System Event Handler - Documentation Error?

I have Argon code that has compiled and been working for 2 years now. In recent preparation for a product upgrade, I went to recompile the code under OS 3.2 and I got a compiler error. Ditto for OS 3.1. The code compiles and executes OK under OS 3.0. Here is the offending function (a system event handler):

void firmwareupdatehandler(system_event_t event, int data) {
    switch (data) {
    case firmware_update_begin:
        writeToLCD("Firmware update","in progress");
    case firmware_update_complete:
        //writeToLCD("Firmeware update","complete");  // xxx this didn't get called
    case firmware_update_failed:
        //writeToLCD("Firmware update","failed");  // xxx this is called even on successful update??

Here is the compiler error message:

src/checkinfirmware.ino: In function 'void firmwareupdatehandler(system_event_t, int)':
src/checkinfirmware.ino:260:10: error: narrowing conversion of 'firmware_update_failed' from 'unsigned int' to 'int' [-Wnarrowing]
  260 |     case firmware_update_failed:
      |          ^~~~~~~~~~~~~~~~~~~~~~

Obviously, changing int to unsigned int solved the problem and the code compiles OK under OS 3.1 and 3.2.

I am writing with 2 questions:

  1. The original argument list for the system event handler comes straight out of the Particle on-line documentation. Is this just a documentation error, or was there some change in the OS event publication between OS 3.0 and OS 3.1 that I should know about? More specifically, was there some erroneaus code change in OS 3.1 that might be changed back in the future (and hence I might get another compile issue)?

  2. I appears that OS 3.1 and above compiler checks are much stricter than in OS 3.0 and below. This isn’t necessarily bad, but it does mean that older code that was working fine may not be able to be upgraded to the latest OS release. I had a previous issue with a library that was an old port from Arduino and contained some non-harmful bugs, but will not compile under OS 3.1 and above, leaving me at OS 3.0 until Particle ports over the latest bug-fixed version of this library (or unless I use my own library port which I prefer not to do for obvious reasons). Is this stricter compiler setting intentional on Particle’s part? Does the user have the option for a less strict compile (without risking other issues with Particle’s toolchain)?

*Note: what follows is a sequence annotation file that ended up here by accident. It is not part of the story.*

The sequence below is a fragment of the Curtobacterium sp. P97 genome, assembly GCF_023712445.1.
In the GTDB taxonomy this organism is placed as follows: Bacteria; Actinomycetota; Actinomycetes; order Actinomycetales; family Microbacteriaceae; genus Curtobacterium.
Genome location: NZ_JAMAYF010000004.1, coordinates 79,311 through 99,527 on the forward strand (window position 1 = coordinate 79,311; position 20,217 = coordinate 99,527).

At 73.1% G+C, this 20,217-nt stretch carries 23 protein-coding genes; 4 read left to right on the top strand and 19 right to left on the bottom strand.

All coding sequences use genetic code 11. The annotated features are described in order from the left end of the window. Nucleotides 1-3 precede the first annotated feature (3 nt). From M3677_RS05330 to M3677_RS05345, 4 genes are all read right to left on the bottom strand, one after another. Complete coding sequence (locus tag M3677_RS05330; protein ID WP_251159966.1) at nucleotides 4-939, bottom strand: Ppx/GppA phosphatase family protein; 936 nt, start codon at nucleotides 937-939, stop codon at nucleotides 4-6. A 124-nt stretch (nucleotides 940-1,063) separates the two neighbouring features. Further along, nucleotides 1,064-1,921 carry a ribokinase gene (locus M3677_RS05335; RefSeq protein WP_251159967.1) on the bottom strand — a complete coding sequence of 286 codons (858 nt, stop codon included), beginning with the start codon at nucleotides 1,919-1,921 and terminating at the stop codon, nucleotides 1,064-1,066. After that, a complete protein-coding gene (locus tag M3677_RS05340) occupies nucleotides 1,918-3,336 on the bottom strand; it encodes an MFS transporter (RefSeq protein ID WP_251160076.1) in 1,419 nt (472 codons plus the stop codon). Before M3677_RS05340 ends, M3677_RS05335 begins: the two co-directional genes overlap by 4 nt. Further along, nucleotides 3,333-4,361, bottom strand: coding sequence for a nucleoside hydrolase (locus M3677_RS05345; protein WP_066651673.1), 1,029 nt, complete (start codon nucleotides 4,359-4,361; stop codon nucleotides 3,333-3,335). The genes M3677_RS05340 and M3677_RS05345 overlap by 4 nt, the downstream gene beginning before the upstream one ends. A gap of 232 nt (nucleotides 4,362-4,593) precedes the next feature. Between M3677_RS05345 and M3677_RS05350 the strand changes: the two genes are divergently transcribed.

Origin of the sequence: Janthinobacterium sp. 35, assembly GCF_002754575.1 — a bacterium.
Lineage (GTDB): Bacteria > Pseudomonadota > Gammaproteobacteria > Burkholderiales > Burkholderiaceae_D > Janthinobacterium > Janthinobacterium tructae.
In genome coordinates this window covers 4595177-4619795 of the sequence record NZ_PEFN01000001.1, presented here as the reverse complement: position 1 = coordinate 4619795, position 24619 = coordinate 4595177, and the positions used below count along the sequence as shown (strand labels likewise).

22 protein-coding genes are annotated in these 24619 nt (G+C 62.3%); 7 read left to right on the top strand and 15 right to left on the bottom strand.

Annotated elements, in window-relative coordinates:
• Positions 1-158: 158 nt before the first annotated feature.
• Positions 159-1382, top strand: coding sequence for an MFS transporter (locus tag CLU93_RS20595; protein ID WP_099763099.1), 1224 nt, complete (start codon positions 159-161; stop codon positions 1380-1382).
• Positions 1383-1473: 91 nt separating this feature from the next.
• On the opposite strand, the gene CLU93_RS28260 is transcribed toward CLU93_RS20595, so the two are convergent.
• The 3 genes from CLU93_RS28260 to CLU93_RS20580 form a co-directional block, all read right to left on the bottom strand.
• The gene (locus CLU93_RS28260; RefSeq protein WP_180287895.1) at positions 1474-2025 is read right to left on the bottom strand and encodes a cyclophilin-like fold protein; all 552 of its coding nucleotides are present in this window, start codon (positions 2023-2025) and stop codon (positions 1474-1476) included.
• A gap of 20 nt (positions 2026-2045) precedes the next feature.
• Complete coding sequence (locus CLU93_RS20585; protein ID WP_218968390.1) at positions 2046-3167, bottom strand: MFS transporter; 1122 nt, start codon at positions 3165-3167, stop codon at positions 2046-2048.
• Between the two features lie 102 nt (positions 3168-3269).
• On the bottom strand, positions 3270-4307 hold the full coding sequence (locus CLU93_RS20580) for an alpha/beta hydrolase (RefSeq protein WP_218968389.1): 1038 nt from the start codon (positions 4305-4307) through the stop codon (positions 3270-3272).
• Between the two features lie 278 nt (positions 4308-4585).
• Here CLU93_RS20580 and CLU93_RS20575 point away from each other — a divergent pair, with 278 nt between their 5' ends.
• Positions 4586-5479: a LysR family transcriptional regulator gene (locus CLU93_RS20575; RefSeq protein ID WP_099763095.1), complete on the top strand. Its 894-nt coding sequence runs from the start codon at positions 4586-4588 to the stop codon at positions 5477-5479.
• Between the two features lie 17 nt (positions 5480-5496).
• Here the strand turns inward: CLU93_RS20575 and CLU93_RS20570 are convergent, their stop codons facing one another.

1 Like

You’re switching on data. You should be switching on event.

system_event_t is a 64-bit integer, as are all of the constant like firmware_update_failed so your error is because you’re comparing a 64-bit constant against a 32-bit value (data).

The warning level is higher in recent versions of Device OS. You could override it for local builds in Particle Workbench, but in this case it flagged a real error.

@rickkas7: The event handler is registered in setup() to fire off on a firmware update event. Here is the code for this:

System.on(firmware_update, firmwareupdatehandler);

The handler is processing the data in order to display an appropriate message to a user. The user does not otherwise know what is happening if the firmware is being updated remotely (cloud flashing, because the products are remotely deployed). That is why the switch() is on the data parameter. We need to know what the firmware update status is to display to the user.

According to the error message from the compiler, the compile fails because the calling code sends an unsigned int (not a long) to the event handler, but the event handler data parameter is defined as an int. The compiler sees this as a downgrade in precision and due to stricter rules, it fails the compile.

Here is the prototype for an event handler, right out of the Particle documentation:

void handler(system_event_t event, int data);

The data type for “data” is defined in the Particle documentation to be an int, but the compiler says it requires an unsigned int. The Particle documentation does not reflect what the compiler is requiring; that’s a fact. My question is whether this is simply a documentation error or whether the OS code is designed for something else and there is a bug. If the latter, the bug might be corrected later causing further problems in future upgrades. If this is simply a documentation error, then my change to an unsigned int would be correct for now and for the future.

OK, now I see what you’re saying. That’s a bug in the Device OS include file.

enum SystemEventsParam {
    network_credentials_added = 1,
    network_credentials_cleared = 2,
    firmware_update_failed = (uint32_t)-1,
    firmware_update_begin = 0,
    firmware_update_complete = 1,
    firmware_update_progress = 2,
    // Network status. bit 0 is clear if it's a transition state (e.g. powering up, connecting), is set when it's a rest state (connected/ready etc)
    network_status_powering_off     = 1<<1 | 0,
    network_status_off              = 1<<1 | 1,

The SystemEventsParam enum should probably be type-specified as an int, because the handler is declared as:

std::function<void(system_event_t, int)> handler

The type of data is correct, but you can work around this by casting data to a (SystemEventsParam) in the switch for now.

@rickkas7: Thanks, I understand this now and it is good to know that there will be some bug fix in the future (to be on the lookout for if a future compile fails). If I understand you correctly, the firware_update_xxxx items will be removed from the SystemEventsParam enum and placed into their own enum or perhaps a bunch of #define? It is just strange to see a value of -1 cast to an unsigned 32 bit int, but I guess that someone at Particle took a quick workaround to having a negative value in an enum :smile:

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